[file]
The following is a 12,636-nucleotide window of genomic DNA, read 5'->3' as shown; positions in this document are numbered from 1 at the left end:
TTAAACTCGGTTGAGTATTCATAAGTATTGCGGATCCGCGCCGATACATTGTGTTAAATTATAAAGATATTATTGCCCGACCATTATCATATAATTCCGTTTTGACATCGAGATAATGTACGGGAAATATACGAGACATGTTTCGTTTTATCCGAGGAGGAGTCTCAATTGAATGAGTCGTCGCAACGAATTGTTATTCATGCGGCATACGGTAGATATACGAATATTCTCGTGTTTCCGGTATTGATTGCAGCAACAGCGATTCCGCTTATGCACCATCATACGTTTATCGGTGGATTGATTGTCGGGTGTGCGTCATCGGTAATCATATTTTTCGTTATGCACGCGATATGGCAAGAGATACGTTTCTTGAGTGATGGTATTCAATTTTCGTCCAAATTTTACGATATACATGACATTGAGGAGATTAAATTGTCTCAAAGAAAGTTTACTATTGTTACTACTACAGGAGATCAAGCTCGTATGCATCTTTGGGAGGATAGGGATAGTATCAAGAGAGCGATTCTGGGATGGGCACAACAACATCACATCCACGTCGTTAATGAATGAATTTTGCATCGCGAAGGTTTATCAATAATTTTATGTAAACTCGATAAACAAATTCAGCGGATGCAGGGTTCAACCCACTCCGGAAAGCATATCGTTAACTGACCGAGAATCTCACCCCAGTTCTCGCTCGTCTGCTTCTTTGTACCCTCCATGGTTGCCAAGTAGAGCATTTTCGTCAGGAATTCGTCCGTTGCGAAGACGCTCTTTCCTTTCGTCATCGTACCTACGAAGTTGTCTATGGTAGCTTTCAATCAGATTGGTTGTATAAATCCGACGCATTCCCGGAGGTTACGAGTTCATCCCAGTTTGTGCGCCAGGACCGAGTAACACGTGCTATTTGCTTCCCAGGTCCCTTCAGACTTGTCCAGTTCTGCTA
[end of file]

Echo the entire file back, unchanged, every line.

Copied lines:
The following is a 12,636-nucleotide window of genomic DNA, read 5'->3' as shown; positions in this document are numbered from 1 at the left end:
TTAAACTCGGTTGAGTATTCATAAGTATTGCGGATCCGCGCCGATACATTGTGTTAAATTATAAAGATATTATTGCCCGACCATTATCATATAATTCCGTTTTGACATCGAGATAATGTACGGGAAATATACGAGACATGTTTCGTTTTATCCGAGGAGGAGTCTCAATTGAATGAGTCGTCGCAACGAATTGTTATTCATGCGGCATACGGTAGATATACGAATATTCTCGTGTTTCCGGTATTGATTGCAGCAACAGCGATTCCGCTTATGCACCATCATACGTTTATCGGTGGATTGATTGTCGGGTGTGCGTCATCGGTAATCATATTTTTCGTTATGCACGCGATATGGCAAGAGATACGTTTCTTGAGTGATGGTATTCAATTTTCGTCCAAATTTTACGATATACATGACATTGAGGAGATTAAATTGTCTCAAAGAAAGTTTACTATTGTTACTACTACAGGAGATCAAGCTCGTATGCATCTTTGGGAGGATAGGGATAGTATCAAGAGAGCGATTCTGGGATGGGCACAACAACATCACATCCACGTCGTTAATGAATGAATTTTGCATCGCGAAGGTTTATCAATAATTTTATGTAAACTCGATAAACAAATTCAGCGGATGCAGGGTTCAACCCACTCCGGAAAGCATATCGTTAACTGACCGAGAATCTCACCCCAGTTCTCGCTCGTCTGCTTCTTTGTACCCTCCATGGTTGCCAAGTAGAGCATTTTCGTCAGGAATTCGTCCGTTGCGAAGACGCTCTTTCCTTTCGTCATCGTACCTACGAAGTTGTCTATGGTAGCTTTCAATCAGATTGGTTGTATAAATCCGACGCATTCCCGGAGGTTACGAGTTCATCCCAGTTTGTGCGCCAGGACCGAGTAACACGTGCTATTTGCTTCCCAGGTCCCTTCAGACTTGTCCAGTTCTGCTA